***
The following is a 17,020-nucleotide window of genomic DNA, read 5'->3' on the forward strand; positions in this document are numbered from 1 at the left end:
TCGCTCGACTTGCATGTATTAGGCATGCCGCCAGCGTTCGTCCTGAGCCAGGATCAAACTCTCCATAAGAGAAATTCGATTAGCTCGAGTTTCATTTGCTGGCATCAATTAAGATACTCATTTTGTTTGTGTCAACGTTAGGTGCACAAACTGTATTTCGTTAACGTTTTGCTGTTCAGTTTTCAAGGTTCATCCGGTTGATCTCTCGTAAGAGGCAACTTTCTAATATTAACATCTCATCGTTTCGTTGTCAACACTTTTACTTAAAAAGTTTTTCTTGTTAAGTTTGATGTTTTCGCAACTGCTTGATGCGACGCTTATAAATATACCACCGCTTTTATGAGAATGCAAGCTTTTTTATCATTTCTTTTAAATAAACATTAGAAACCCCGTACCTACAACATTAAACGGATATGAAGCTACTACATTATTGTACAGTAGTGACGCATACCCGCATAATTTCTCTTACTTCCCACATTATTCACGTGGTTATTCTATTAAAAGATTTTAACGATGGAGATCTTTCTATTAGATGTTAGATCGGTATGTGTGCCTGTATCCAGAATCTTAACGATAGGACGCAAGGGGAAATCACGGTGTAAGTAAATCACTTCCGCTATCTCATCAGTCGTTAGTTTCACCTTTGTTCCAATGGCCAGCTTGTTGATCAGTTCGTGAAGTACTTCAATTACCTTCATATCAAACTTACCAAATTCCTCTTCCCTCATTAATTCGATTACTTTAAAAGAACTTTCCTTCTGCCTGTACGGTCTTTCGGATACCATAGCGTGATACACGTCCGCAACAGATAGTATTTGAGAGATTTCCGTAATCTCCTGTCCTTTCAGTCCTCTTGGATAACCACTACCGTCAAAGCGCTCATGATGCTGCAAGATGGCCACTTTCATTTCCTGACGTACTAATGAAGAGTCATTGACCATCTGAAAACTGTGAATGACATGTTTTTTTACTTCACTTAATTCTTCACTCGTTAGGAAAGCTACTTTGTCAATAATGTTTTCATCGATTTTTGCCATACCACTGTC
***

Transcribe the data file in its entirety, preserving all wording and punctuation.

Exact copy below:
The following is a 17,020-nucleotide window of genomic DNA, read 5'->3' on the forward strand; positions in this document are numbered from 1 at the left end:
TCGCTCGACTTGCATGTATTAGGCATGCCGCCAGCGTTCGTCCTGAGCCAGGATCAAACTCTCCATAAGAGAAATTCGATTAGCTCGAGTTTCATTTGCTGGCATCAATTAAGATACTCATTTTGTTTGTGTCAACGTTAGGTGCACAAACTGTATTTCGTTAACGTTTTGCTGTTCAGTTTTCAAGGTTCATCCGGTTGATCTCTCGTAAGAGGCAACTTTCTAATATTAACATCTCATCGTTTCGTTGTCAACACTTTTACTTAAAAAGTTTTTCTTGTTAAGTTTGATGTTTTCGCAACTGCTTGATGCGACGCTTATAAATATACCACCGCTTTTATGAGAATGCAAGCTTTTTTATCATTTCTTTTAAATAAACATTAGAAACCCCGTACCTACAACATTAAACGGATATGAAGCTACTACATTATTGTACAGTAGTGACGCATACCCGCATAATTTCTCTTACTTCCCACATTATTCACGTGGTTATTCTATTAAAAGATTTTAACGATGGAGATCTTTCTATTAGATGTTAGATCGGTATGTGTGCCTGTATCCAGAATCTTAACGATAGGACGCAAGGGGAAATCACGGTGTAAGTAAATCACTTCCGCTATCTCATCAGTCGTTAGTTTCACCTTTGTTCCAATGGCCAGCTTGTTGATCAGTTCGTGAAGTACTTCAATTACCTTCATATCAAACTTACCAAATTCCTCTTCCCTCATTAATTCGATTACTTTAAAAGAACTTTCCTTCTGCCTGTACGGTCTTTCGGATACCATAGCGTGATACACGTCCGCAACAGATAGTATTTGAGAGATTTCCGTAATCTCCTGTCCTTTCAGTCCTCTTGGATAACCACTACCGTCAAAGCGCTCATGATGCTGCAAGATGGCCACTTTCATTTCCTGACGTACTAATGAAGAGTCATTGACCATCTGAAAACTGTGAATGACATGTTTTTTTACTTCACTTAATTCTTCACTCGTTAGGAAAGCTACTTTGTCAATAATGTTTTCATCGATTTTTGCCATACCACTGTC